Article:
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Unread 05-04-2013, 01:04 PM   #16
ratmonkey
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Quote:
Originally Posted by StrateLOSS View Post
compression tests are accurate it showing compression psi relative to the cylinder next to it.

meaning the "185" number may or may not really be 185, it could be 160 with a different gauge or 200 with another gauge.

everything is close enough that I'd be happy with those results.


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what?
as long as the pressure is released from the gauge before moving to the next test or next cylinder it will show the actual pressure built in the cylinder. there's no "relative numbers" about it.
the only way it would be "different with a different gauge" is if you were using a seriously poor quality gauge set. but, if you pay more than 20$ for the gauge you're going to get one that displays accurate pressure information.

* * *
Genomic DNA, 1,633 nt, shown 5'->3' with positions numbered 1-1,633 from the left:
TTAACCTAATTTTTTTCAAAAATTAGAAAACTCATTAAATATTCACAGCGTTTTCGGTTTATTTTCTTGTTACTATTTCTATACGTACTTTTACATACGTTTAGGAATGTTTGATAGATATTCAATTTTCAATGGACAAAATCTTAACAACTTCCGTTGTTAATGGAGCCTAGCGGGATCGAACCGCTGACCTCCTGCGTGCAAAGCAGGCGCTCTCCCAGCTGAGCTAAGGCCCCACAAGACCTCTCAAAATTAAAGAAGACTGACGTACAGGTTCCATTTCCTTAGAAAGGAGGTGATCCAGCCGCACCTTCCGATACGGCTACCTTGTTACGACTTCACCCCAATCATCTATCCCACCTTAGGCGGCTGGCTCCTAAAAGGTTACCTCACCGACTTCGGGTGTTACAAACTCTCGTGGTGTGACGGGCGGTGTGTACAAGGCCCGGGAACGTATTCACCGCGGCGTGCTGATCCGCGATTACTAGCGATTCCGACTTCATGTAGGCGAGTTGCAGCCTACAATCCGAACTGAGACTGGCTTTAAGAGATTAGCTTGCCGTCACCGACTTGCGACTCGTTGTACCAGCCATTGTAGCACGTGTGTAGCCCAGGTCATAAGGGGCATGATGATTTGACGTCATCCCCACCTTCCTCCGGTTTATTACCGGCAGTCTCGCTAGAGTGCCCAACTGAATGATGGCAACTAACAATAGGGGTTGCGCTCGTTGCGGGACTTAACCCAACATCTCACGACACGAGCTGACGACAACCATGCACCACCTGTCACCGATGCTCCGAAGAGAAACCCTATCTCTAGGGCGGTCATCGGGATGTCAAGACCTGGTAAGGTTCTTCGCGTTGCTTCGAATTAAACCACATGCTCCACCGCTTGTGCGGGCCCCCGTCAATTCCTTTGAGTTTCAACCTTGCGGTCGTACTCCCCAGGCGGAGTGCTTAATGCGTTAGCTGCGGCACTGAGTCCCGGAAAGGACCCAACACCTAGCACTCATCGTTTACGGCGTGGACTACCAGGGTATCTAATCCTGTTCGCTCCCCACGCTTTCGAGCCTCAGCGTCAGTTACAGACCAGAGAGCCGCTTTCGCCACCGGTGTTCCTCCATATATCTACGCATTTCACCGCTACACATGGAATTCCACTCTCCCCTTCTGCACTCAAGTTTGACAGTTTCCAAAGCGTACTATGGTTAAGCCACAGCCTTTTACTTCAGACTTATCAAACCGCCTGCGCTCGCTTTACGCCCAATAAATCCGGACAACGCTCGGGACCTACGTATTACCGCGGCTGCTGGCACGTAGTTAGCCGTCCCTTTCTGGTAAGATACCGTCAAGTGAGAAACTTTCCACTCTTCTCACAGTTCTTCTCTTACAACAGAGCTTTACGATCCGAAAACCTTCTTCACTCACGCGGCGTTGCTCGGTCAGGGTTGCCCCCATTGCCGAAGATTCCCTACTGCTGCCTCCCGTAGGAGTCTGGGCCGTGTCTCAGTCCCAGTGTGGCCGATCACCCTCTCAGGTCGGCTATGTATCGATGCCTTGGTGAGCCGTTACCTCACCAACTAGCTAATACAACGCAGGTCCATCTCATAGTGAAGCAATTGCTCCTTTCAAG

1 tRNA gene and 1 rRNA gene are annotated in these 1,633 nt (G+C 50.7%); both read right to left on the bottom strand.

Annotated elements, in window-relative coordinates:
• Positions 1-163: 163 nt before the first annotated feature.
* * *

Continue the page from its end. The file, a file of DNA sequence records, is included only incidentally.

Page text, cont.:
variation of a few psi or more per test is all due to friction and imperfect mechanical fit variations. that's why we average the numbers over a few tests on just about anything we want to measure.

Quote:
Originally Posted by Candymancan View Post
I havent ran a compression check in 2 years and the first time i did it wrong i didnt step on the throttle to open the valve body up..

So per what a few said to do since i fixed my intake manifold i did another compression check.. Engine was hot, Took all the plugs out disconnected the ignition coil and ran the check with throttle open all the way and checked with oil as well.. I should note i forgot to unplug the fuel pump so i think 1-3-5-7 are a tad lower then the other side because they were washed with gas